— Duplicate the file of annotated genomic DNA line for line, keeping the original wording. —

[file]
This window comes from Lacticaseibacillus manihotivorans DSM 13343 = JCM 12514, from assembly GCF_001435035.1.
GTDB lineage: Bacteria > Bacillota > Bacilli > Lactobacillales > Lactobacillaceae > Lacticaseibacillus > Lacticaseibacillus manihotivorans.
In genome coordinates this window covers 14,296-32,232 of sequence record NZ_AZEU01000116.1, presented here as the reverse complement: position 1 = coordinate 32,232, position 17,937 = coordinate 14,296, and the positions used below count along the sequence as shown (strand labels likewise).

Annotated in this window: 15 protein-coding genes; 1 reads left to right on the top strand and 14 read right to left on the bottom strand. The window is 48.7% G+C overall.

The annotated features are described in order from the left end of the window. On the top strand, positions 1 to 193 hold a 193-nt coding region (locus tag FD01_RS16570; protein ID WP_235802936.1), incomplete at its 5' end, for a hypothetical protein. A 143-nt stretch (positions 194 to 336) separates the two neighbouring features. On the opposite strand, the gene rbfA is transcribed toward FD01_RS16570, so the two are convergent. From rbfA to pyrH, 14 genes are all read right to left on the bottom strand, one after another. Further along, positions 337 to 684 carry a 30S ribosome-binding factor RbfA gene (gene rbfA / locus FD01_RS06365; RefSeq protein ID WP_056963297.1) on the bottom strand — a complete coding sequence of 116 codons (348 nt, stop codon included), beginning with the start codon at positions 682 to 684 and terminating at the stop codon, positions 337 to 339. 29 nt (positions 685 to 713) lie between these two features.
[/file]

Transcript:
This window comes from Lacticaseibacillus manihotivorans DSM 13343 = JCM 12514, from assembly GCF_001435035.1.
GTDB lineage: Bacteria > Bacillota > Bacilli > Lactobacillales > Lactobacillaceae > Lacticaseibacillus > Lacticaseibacillus manihotivorans.
In genome coordinates this window covers 14,296-32,232 of sequence record NZ_AZEU01000116.1, presented here as the reverse complement: position 1 = coordinate 32,232, position 17,937 = coordinate 14,296, and the positions used below count along the sequence as shown (strand labels likewise).

Annotated in this window: 15 protein-coding genes; 1 reads left to right on the top strand and 14 read right to left on the bottom strand. The window is 48.7% G+C overall.

The annotated features are described in order from the left end of the window. On the top strand, positions 1 to 193 hold a 193-nt coding region (locus tag FD01_RS16570; protein ID WP_235802936.1), incomplete at its 5' end, for a hypothetical protein. A 143-nt stretch (positions 194 to 336) separates the two neighbouring features. On the opposite strand, the gene rbfA is transcribed toward FD01_RS16570, so the two are convergent. From rbfA to pyrH, 14 genes are all read right to left on the bottom strand, one after another. Further along, positions 337 to 684 carry a 30S ribosome-binding factor RbfA gene (gene rbfA / locus FD01_RS06365; RefSeq protein ID WP_056963297.1) on the bottom strand — a complete coding sequence of 116 codons (348 nt, stop codon included), beginning with the start codon at positions 682 to 684 and terminating at the stop codon, positions 337 to 339. 29 nt (positions 685 to 713) lie between these two features.